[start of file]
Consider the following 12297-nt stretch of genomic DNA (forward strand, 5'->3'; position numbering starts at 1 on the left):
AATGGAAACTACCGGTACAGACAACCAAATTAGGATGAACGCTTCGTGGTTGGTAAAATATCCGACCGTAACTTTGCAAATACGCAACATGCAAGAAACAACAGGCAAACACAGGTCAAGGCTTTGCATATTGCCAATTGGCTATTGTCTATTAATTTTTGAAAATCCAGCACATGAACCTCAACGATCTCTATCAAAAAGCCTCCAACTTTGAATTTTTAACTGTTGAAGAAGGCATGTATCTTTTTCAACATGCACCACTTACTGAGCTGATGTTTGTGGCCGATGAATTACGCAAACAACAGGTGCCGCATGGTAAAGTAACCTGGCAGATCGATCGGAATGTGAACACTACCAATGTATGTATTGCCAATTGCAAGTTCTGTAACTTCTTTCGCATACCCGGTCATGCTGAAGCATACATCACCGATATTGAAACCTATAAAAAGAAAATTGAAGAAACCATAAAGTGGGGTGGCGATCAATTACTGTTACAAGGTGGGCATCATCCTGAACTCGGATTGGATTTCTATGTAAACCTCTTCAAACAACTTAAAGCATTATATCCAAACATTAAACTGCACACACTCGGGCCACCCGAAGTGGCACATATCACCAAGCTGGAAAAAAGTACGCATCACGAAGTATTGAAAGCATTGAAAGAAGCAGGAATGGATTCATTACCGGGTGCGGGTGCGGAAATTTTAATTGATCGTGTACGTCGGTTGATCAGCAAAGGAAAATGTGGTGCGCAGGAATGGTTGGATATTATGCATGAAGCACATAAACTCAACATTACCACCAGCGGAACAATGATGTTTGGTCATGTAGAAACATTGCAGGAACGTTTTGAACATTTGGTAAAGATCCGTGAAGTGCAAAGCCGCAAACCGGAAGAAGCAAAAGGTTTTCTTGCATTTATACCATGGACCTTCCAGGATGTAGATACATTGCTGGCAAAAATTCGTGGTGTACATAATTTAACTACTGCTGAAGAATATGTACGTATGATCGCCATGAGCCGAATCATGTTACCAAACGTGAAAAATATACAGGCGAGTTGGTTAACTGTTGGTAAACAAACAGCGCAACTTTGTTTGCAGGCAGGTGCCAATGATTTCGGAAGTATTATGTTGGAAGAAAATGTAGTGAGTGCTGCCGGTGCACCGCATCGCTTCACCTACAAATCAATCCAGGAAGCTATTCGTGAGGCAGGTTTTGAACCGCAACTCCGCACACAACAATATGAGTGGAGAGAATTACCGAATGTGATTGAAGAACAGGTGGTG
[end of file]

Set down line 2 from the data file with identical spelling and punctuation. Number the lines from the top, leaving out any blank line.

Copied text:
AATGGAAACTACCGGTACAGACAACCAAATTAGGATGAACGCTTCGTGGTTGGTAAAATATCCGACCGTAACTTTGCAAATACGCAACATGCAAGAAACAACAGGCAAACACAGGTCAAGGCTTTGCATATTGCCAATTGGCTATTGTCTATTAATTTTTGAAAATCCAGCACATGAACCTCAACGATCTCTATCAAAAAGCCTCCAACTTTGAATTTTTAACTGTTGAAGAAGGCATGTATCTTTTTCAACATGCACCACTTACTGAGCTGATGTTTGTGGCCGATGAATTACGCAAACAACAGGTGCCGCATGGTAAAGTAACCTGGCAGATCGATCGGAATGTGAACACTACCAATGTATGTATTGCCAATTGCAAGTTCTGTAACTTCTTTCGCATACCCGGTCATGCTGAAGCATACATCACCGATATTGAAACCTATAAAAAGAAAATTGAAGAAACCATAAAGTGGGGTGGCGATCAATTACTGTTACAAGGTGGGCATCATCCTGAACTCGGATTGGATTTCTATGTAAACCTCTTCAAACAACTTAAAGCATTATATCCAAACATTAAACTGCACACACTCGGGCCACCCGAAGTGGCACATATCACCAAGCTGGAAAAAAGTACGCATCACGAAGTATTGAAAGCATTGAAAGAAGCAGGAATGGATTCATTACCGGGTGCGGGTGCGGAAATTTTAATTGATCGTGTACGTCGGTTGATCAGCAAAGGAAAATGTGGTGCGCAGGAATGGTTGGATATTATGCATGAAGCACATAAACTCAACATTACCACCAGCGGAACAATGATGTTTGGTCATGTAGAAACATTGCAGGAACGTTTTGAACATTTGGTAAAGATCCGTGAAGTGCAAAGCCGCAAACCGGAAGAAGCAAAAGGTTTTCTTGCATTTATACCATGGACCTTCCAGGATGTAGATACATTGCTGGCAAAAATTCGTGGTGTACATAATTTAACTACTGCTGAAGAATATGTACGTATGATCGCCATGAGCCGAATCATGTTACCAAACGTGAAAAATATACAGGCGAGTTGGTTAACTGTTGGTAAACAAACAGCGCAACTTTGTTTGCAGGCAGGTGCCAATGATTTCGGAAGTATTATGTTGGAAGAAAATGTAGTGAGTGCTGCCGGTGCACCGCATCGCTTCACCTACAAATCAATCCAGGAAGCTATTCGTGAGGCAGGTTTTGAACCGCAACTCCGCACACAACAATATGAGTGGAGAGAATTACCGAATGTGATTGAAGAACAGGTGGTG